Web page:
Vista/XP dual boot off seperate hard drives

I'm getting ready to take the Vista plunge but I'd still like to keep XP around as a safety net. Seeing how hard drives are dirt cheap these days I figured it would be best to install Vista on a new HDD as opposed to formating my old one. Is it possible to set up a dual boot off two separate hard drives so I can just select the one I want on startup? What BIOS settings do I need to use? My XP system is installed on the PATA drive from my old computer, I'd like to install Vista on a SATA drive, any complications there?

Thanks for any help.

PS: Any suggestions for my new HDD, I'm looking at around the 250gb range.
14 answers Last reply
More about vista dual boot seperate hard drives
  1. Since you are planning on mixing PATA and SATA, it gets complicated. The simplest in concept is to just physically disconnect whichever drive you aren't using. That means opening the case and pulling off a power line from one and connecting the power to the other. Its a time consuming pain, but it works.

    I heard of a toggle switch that essentially does the same thing. I have never had occasion to use one so can't say how well such would work. Essentially, its just a double throw switch that disconnects one drive which connecting the other. That's done, of course, while the computer is off.

    I don't know for sure if this could be done in the BIOS, but if it could, you would have to enter the BIOS each time you started the computer and specify which was the boot drive. I suppose this depends a bit on the BIOS of your particular motherboard. It would still be time consuming at best.

    Someone else may have a better idea about how to accomplish what you want, but this is what I can think of at the moment.
  2. Why does it always have to be complicated...?

    Would things be easier if I went with a second PATA drive as the slave on the same bus cable? I'd prefer SATA, but sacrifices can be made. What's the real world speed difference between SATA and PATA anyway? I could always partition the drive I've already got, but I'd like a little redundancy.
  3. SATA is faster than PATA (also known as IDE), and with newer technology coming into play, SATA 300 will eventually be faster than SATA 150. Using a second PATA drive would only complicate things, as the drives have to be manually set as Master and Slave drives, which then would require swithing jumpers on both drives every time you wanted to switch the OS, or go back to pulling power from one drive and disconnecting it from the other.

    Using Partition Magic would probably be easiest if your present drive is large enough. I've done this in the past when I wanted to use two operating systems. You can set it so that on startup, it asks you which OS/partition you want to use and then it goes to the indicated partition and loads the OS on that partition. It takes a bit of time setting it up the first time, but after that its relatively painless.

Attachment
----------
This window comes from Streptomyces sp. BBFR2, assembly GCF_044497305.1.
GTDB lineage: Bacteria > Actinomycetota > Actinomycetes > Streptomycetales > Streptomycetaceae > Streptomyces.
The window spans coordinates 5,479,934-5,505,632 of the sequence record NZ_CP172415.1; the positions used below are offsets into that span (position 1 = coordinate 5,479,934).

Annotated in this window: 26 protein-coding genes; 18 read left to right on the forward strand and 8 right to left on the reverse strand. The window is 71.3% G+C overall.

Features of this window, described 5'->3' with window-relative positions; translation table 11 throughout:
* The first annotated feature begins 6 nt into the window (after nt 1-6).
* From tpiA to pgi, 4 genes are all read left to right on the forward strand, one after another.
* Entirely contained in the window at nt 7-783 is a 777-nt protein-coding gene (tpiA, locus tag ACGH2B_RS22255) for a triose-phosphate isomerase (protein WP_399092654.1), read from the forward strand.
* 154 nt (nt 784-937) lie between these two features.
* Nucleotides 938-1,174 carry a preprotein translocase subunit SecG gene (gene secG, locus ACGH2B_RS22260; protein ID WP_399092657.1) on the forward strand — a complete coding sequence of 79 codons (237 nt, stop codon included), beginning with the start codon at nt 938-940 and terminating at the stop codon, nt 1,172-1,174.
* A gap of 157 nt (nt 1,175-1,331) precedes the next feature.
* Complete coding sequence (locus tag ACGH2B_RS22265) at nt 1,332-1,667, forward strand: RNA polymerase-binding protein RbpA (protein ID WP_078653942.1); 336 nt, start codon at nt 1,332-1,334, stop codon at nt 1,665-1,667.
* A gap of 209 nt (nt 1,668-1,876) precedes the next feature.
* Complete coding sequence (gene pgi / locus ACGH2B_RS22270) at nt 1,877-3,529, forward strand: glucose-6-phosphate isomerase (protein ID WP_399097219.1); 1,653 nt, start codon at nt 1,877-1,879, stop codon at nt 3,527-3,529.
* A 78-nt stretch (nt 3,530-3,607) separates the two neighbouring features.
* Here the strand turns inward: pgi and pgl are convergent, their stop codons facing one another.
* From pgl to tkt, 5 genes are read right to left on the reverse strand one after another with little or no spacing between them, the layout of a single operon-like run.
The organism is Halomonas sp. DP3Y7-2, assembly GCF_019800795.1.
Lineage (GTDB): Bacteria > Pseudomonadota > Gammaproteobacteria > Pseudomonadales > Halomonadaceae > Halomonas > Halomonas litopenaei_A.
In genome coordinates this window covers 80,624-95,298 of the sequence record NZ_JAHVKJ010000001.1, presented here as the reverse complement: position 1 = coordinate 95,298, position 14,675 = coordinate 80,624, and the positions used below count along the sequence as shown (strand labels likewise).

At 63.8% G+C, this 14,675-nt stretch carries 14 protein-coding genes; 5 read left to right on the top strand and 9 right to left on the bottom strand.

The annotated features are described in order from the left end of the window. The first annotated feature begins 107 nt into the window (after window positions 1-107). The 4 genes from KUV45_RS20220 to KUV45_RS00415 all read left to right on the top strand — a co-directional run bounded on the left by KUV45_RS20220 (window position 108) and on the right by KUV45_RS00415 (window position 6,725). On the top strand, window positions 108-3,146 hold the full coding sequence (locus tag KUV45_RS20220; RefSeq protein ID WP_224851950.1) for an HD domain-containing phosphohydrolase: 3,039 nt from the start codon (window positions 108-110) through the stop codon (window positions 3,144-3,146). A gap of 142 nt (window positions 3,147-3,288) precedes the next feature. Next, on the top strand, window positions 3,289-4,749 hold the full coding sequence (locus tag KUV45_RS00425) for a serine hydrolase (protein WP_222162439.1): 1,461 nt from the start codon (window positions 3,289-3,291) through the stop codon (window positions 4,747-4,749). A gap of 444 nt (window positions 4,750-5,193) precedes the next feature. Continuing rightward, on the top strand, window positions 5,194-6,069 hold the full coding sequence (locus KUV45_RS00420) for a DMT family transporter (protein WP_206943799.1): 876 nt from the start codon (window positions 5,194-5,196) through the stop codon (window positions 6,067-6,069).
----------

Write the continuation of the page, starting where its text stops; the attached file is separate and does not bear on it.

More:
As far as redundancy goes, you can either remember to backup all important data to CDs (you should be doing that anyway), or you can buy a second hard disc and ghost the complete partition/OS to that hard drive. Of course, this would really mean buying two hard drives as you would ghost each partition separately. Of course, that gets complicated too.
  4. Quote:
    Since you are planning on mixing PATA and SATA, it gets complicated. The simplest in concept is to just physically disconnect whichever drive you aren't using. That means opening the case and pulling off a power line from one and connecting the power to the other. Its a time consuming pain, but it works.

    I heard of a toggle switch that essentially does the same thing. I have never had occasion to use one so can't say how well such would work. Essentially, its just a double throw switch that disconnects one drive which connecting the other. That's done, of course, while the computer is off.

    I don't know for sure if this could be done in the BIOS, but if it could, you would have to enter the BIOS each time you started the computer and specify which was the boot drive. I suppose this depends a bit on the BIOS of your particular motherboard. It would still be time consuming at best.

    Someone else may have a better idea about how to accomplish what you want, but this is what I can think of at the moment.


    Well... I installed the Vista Beta on a SATA and had XP on a PATA with no complicaitons whatsoever, changed the boot up confguration to give me the option of choosing XP or Vista... worked without a hitch.
  5. It is working great for me.I installed Vista on my Seagate raid setup and XP stayed on my raptor raid setup.It setup the boot config like yours on it's own without me even asking.You might have a BSOD from time to time when switching OS.Let us know how it holds up.
  6. Ok, perhaps that better idea I said might be out there. How did you accomplish it? I'm always interested in learning new things
  7. Also as of now almost all motherboards have a boot setup configuration tool that let you choose from which device to boot built directly into the BIOS, often you will see "press F8 to go to boot menu"...you should try this since in the cases I've seen you can choose from any device thats connected to your computer (and when i say "Boot menu" I'm not talking about the Windows boot menu where you can choose safe mode and all)...just try it..press F8 repeatedly when your PC boots and you should see what I'm talking about..hope it helps.